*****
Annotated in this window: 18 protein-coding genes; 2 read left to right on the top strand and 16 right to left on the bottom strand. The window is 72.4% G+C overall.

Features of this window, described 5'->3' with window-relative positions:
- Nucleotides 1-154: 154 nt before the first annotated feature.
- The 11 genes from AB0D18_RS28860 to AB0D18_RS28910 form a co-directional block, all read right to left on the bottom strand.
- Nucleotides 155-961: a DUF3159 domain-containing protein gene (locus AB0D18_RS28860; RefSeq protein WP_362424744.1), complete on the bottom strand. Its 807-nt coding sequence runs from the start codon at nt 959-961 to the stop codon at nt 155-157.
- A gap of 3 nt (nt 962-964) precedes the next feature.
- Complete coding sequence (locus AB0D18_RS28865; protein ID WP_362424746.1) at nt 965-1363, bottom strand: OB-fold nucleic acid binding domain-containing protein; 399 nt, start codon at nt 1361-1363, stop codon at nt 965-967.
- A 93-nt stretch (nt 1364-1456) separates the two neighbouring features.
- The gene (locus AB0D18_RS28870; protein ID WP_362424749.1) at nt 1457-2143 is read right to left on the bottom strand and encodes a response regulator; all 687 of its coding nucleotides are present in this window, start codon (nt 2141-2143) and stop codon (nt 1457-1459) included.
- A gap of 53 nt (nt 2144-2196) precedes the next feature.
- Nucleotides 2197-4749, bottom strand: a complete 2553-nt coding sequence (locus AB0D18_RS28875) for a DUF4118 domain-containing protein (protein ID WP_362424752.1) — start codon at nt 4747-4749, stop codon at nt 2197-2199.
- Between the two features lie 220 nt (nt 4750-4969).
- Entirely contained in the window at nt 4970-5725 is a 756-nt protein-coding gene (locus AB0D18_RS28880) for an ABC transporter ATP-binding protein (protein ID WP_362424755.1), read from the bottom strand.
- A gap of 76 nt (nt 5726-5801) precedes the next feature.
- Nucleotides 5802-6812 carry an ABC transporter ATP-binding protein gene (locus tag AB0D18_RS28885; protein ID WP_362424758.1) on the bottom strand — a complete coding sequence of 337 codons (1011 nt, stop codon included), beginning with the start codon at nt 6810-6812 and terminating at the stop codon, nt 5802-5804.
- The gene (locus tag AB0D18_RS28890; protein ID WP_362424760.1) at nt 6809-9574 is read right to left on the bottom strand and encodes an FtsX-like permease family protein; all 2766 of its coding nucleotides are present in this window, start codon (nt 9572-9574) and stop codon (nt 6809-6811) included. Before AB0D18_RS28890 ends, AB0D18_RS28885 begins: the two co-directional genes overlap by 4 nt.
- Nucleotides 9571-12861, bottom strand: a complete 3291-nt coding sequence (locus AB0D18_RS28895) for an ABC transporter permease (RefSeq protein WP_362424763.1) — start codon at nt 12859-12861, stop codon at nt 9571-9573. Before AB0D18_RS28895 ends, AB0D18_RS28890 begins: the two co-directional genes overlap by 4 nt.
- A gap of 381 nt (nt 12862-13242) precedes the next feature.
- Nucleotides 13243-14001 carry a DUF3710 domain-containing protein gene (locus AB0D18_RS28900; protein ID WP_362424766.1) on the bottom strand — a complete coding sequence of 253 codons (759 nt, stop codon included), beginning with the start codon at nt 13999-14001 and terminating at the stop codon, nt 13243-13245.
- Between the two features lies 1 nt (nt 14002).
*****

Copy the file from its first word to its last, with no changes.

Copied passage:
Annotated in this window: 18 protein-coding genes; 2 read left to right on the top strand and 16 right to left on the bottom strand. The window is 72.4% G+C overall.

Features of this window, described 5'->3' with window-relative positions:
- Nucleotides 1-154: 154 nt before the first annotated feature.
- The 11 genes from AB0D18_RS28860 to AB0D18_RS28910 form a co-directional block, all read right to left on the bottom strand.
- Nucleotides 155-961: a DUF3159 domain-containing protein gene (locus AB0D18_RS28860; RefSeq protein WP_362424744.1), complete on the bottom strand. Its 807-nt coding sequence runs from the start codon at nt 959-961 to the stop codon at nt 155-157.
- A gap of 3 nt (nt 962-964) precedes the next feature.
- Complete coding sequence (locus AB0D18_RS28865; protein ID WP_362424746.1) at nt 965-1363, bottom strand: OB-fold nucleic acid binding domain-containing protein; 399 nt, start codon at nt 1361-1363, stop codon at nt 965-967.
- A 93-nt stretch (nt 1364-1456) separates the two neighbouring features.
- The gene (locus AB0D18_RS28870; protein ID WP_362424749.1) at nt 1457-2143 is read right to left on the bottom strand and encodes a response regulator; all 687 of its coding nucleotides are present in this window, start codon (nt 2141-2143) and stop codon (nt 1457-1459) included.
- A gap of 53 nt (nt 2144-2196) precedes the next feature.
- Nucleotides 2197-4749, bottom strand: a complete 2553-nt coding sequence (locus AB0D18_RS28875) for a DUF4118 domain-containing protein (protein ID WP_362424752.1) — start codon at nt 4747-4749, stop codon at nt 2197-2199.
- Between the two features lie 220 nt (nt 4750-4969).
- Entirely contained in the window at nt 4970-5725 is a 756-nt protein-coding gene (locus AB0D18_RS28880) for an ABC transporter ATP-binding protein (protein ID WP_362424755.1), read from the bottom strand.
- A gap of 76 nt (nt 5726-5801) precedes the next feature.
- Nucleotides 5802-6812 carry an ABC transporter ATP-binding protein gene (locus tag AB0D18_RS28885; protein ID WP_362424758.1) on the bottom strand — a complete coding sequence of 337 codons (1011 nt, stop codon included), beginning with the start codon at nt 6810-6812 and terminating at the stop codon, nt 5802-5804.
- The gene (locus tag AB0D18_RS28890; protein ID WP_362424760.1) at nt 6809-9574 is read right to left on the bottom strand and encodes an FtsX-like permease family protein; all 2766 of its coding nucleotides are present in this window, start codon (nt 9572-9574) and stop codon (nt 6809-6811) included. Before AB0D18_RS28890 ends, AB0D18_RS28885 begins: the two co-directional genes overlap by 4 nt.
- Nucleotides 9571-12861, bottom strand: a complete 3291-nt coding sequence (locus AB0D18_RS28895) for an ABC transporter permease (RefSeq protein WP_362424763.1) — start codon at nt 12859-12861, stop codon at nt 9571-9573. Before AB0D18_RS28895 ends, AB0D18_RS28890 begins: the two co-directional genes overlap by 4 nt.
- A gap of 381 nt (nt 12862-13242) precedes the next feature.
- Nucleotides 13243-14001 carry a DUF3710 domain-containing protein gene (locus AB0D18_RS28900; protein ID WP_362424766.1) on the bottom strand — a complete coding sequence of 253 codons (759 nt, stop codon included), beginning with the start codon at nt 13999-14001 and terminating at the stop codon, nt 13243-13245.
- Between the two features lies 1 nt (nt 14002).